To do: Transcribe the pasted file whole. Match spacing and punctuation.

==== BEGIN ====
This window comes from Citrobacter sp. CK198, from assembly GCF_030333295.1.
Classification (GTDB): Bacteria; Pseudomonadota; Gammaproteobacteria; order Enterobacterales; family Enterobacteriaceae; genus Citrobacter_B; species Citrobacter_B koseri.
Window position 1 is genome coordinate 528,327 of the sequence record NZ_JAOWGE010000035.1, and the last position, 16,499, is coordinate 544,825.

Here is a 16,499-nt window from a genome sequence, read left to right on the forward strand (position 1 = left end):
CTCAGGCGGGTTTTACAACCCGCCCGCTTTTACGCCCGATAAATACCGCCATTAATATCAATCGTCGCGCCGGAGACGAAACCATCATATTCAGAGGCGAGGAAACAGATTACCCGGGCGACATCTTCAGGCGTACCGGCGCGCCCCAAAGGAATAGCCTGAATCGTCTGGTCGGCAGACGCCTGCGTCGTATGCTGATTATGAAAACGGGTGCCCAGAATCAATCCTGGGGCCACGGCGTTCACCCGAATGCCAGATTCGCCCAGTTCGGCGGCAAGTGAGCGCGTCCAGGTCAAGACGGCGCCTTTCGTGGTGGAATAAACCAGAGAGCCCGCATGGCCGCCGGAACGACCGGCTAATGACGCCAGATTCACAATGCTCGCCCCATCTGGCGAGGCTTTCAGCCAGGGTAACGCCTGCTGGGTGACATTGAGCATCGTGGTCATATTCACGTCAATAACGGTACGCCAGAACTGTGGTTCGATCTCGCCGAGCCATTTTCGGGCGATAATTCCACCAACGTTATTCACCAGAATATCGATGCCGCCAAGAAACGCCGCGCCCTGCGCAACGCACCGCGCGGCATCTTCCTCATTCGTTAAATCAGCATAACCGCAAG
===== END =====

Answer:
This window comes from Citrobacter sp. CK198, from assembly GCF_030333295.1.
Classification (GTDB): Bacteria; Pseudomonadota; Gammaproteobacteria; order Enterobacterales; family Enterobacteriaceae; genus Citrobacter_B; species Citrobacter_B koseri.
Window position 1 is genome coordinate 528,327 of the sequence record NZ_JAOWGE010000035.1, and the last position, 16,499, is coordinate 544,825.

Here is a 16,499-nt window from a genome sequence, read left to right on the forward strand (position 1 = left end):
CTCAGGCGGGTTTTACAACCCGCCCGCTTTTACGCCCGATAAATACCGCCATTAATATCAATCGTCGCGCCGGAGACGAAACCATCATATTCAGAGGCGAGGAAACAGATTACCCGGGCGACATCTTCAGGCGTACCGGCGCGCCCCAAAGGAATAGCCTGAATCGTCTGGTCGGCAGACGCCTGCGTCGTATGCTGATTATGAAAACGGGTGCCCAGAATCAATCCTGGGGCCACGGCGTTCACCCGAATGCCAGATTCGCCCAGTTCGGCGGCAAGTGAGCGCGTCCAGGTCAAGACGGCGCCTTTCGTGGTGGAATAAACCAGAGAGCCCGCATGGCCGCCGGAACGACCGGCTAATGACGCCAGATTCACAATGCTCGCCCCATCTGGCGAGGCTTTCAGCCAGGGTAACGCCTGCTGGGTGACATTGAGCATCGTGGTCATATTCACGTCAATAACGGTACGCCAGAACTGTGGTTCGATCTCGCCGAGCCATTTTCGGGCGATAATTCCACCAACGTTATTCACCAGAATATCGATGCCGCCAAGAAACGCCGCGCCCTGCGCAACGCACCGCGCGGCATCTTCCTCATTCGTTAAATCAGCATAACCGCAAG